The Watsons’ Malaysia brand is under scrutiny after news of its broken safety seals went viral last week.
The issue was only made worse as a fake Twitter account for Watsons Malaysia responded rudely to the customer complaint on Twitter.
Customer and blogger Adam Minter wrote on his blog, ShanghaiScrap, about the broken seal on the Panadol box that he had purchased from his local Watsons store in Petaling Jaya. Concerned that other medications in the store might have been tampered with, Minter took to Twitter to warn customers about the safety violations that he encountered and was quickly met with a response by “WatsonsMalaysia” which was later confirmed by Watsons Malaysia to be an unauthorised account.
A saga ensued, with Minter tweeting about Watsons Malaysia carrying insufficient safety seals on its product. Subsequently, the Watsons Malaysia Twitter account was found to be increasingly rude in its replies and drew the ire of Malaysians online. The issue went viral after it was reported on according to Says.com.
Watsons Malaysia has since denied that this is its official account. Watsons Malaysia’s Facebook statement said: “We have reported this to Twitter and the police. Hence, the comments in that account do not represent an official response with regard to this matter.”
The brand did not respond further to queries from Advertising + Marketing. However, Minter reported on his blog yesterday that Watsons Malaysia’s head of marketing called to admit that CCTV footage showed its staff had broken seals on Panadol boxes, which was against company procedure, blaming GSK. Read the full post here.
The allegedly unauthorised account that responded to Minter’s complaints had also been posting advertisements that were similar to those posted on Watsons Malaysia’s Facebook page.
Since fake accounts can easily be abused to spread false information, is it possible for companies and users alike to protect themselves from falling prey to such a misuse?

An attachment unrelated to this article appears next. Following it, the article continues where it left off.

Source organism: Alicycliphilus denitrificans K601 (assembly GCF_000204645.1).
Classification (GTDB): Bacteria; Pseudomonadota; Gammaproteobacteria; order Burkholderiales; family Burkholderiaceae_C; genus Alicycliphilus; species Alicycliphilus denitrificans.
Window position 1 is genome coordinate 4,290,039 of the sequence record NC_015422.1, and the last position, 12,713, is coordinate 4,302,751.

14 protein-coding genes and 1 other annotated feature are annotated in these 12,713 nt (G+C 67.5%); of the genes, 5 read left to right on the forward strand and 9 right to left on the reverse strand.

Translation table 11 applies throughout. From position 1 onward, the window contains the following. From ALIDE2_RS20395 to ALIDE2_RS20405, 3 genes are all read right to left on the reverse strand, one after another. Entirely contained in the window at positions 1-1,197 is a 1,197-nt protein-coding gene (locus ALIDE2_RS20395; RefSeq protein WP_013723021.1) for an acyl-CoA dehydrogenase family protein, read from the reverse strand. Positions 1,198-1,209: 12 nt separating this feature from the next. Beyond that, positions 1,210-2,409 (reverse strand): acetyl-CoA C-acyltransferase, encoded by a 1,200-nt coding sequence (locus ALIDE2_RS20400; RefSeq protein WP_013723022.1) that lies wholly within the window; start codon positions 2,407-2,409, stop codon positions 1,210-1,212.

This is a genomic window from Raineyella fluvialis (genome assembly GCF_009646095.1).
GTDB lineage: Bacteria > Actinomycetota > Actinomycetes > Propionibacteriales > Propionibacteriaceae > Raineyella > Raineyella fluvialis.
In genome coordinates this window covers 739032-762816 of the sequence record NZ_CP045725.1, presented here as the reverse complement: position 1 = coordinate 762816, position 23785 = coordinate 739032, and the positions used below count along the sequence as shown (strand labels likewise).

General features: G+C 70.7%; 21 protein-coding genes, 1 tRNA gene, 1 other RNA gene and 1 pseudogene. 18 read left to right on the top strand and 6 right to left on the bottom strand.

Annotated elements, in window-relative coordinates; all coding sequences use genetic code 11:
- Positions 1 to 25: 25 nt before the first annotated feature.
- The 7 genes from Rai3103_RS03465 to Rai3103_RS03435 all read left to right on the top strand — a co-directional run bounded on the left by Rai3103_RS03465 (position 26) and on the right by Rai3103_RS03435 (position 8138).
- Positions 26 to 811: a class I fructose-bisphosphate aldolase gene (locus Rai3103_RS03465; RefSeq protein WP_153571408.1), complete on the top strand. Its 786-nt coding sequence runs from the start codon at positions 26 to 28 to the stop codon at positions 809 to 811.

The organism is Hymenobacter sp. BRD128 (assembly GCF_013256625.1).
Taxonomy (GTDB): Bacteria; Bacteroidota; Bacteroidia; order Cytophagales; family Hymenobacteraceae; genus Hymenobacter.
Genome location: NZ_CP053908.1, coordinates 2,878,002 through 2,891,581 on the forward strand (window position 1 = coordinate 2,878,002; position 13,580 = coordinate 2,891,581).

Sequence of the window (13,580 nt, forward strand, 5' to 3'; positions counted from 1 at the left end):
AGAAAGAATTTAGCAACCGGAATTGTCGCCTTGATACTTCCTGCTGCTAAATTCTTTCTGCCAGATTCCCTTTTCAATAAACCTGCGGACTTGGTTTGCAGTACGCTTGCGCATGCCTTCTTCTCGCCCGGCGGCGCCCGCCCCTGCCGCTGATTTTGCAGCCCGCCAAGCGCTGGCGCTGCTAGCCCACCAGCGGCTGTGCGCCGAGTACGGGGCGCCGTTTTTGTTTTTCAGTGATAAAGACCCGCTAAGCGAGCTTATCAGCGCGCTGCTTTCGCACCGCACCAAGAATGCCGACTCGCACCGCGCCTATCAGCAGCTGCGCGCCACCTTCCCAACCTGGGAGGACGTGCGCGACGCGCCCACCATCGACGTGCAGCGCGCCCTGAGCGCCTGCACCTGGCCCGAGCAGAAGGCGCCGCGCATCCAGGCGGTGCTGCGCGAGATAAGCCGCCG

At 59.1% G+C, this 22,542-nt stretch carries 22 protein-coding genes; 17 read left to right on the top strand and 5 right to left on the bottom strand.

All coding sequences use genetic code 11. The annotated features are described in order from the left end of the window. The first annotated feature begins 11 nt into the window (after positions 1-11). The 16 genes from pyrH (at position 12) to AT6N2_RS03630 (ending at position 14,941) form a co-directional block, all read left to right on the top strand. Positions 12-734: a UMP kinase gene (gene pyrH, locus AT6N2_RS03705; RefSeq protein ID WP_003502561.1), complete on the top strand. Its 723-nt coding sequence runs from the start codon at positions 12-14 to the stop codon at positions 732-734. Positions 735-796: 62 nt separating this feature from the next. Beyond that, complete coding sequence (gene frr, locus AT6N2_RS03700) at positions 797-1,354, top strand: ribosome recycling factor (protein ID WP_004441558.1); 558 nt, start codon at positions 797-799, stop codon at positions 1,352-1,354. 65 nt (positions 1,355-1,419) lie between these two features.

Other brands that have suffered from online doppelgangers include PayPal (Read PayPal’s struggle with online doppelgangers) and locally, SMRT. The latter had to contend with misconceptions that SMRT Feedback page on Facebook was its actual account during a period where it was facing a PR crisis over its train breakdowns. It was later revealed that SMRT Feedback is run separately.
In this digital age of rampant social media usage, how can companies protect their brands from doppelganger accounts?
Eric Lai, senior consultant at PR firm Perspective Strategies calls for a more vigilant monitoring of social media: “The Watsons case presented an important lesson for companies on the threat of unauthorised account and content on social media. The open nature of social media makes it easier than ever for a fraudulent account to be created and compromised, which makes it necessary to identify, report and protect their brands against it.”
While Simon Kemp, a regional managing partner at social media agency, We Are Social, provided insight on the importance of brand presence in the digital sphere: “Social media channels are the most public demonstration of a company’s commitment to customer service. If a brand wants to maintain an effective presence in social media, the company must invest sufficient resources to ensure it can handle the volume and nature of social interactions.”
Popular posts on Twitter tend to get shares almost instantaneously, so companies would do well to handle doppelganger accounts in a time sensitive manner before stories like Minter’s go viral, with the potential to tarnish a brand’s image. Lai added that,”The longer [a company] remains silent, the greater the brand’s exposure towards negative comments and widespread speculation about the case.”
The mirror of social media is tied to a brand’s identity, and Kemp commented that,”Ultimately, success in social media depends on how well brands understand people; not how well they understand platforms or technology.”
[Image from Shutterstock]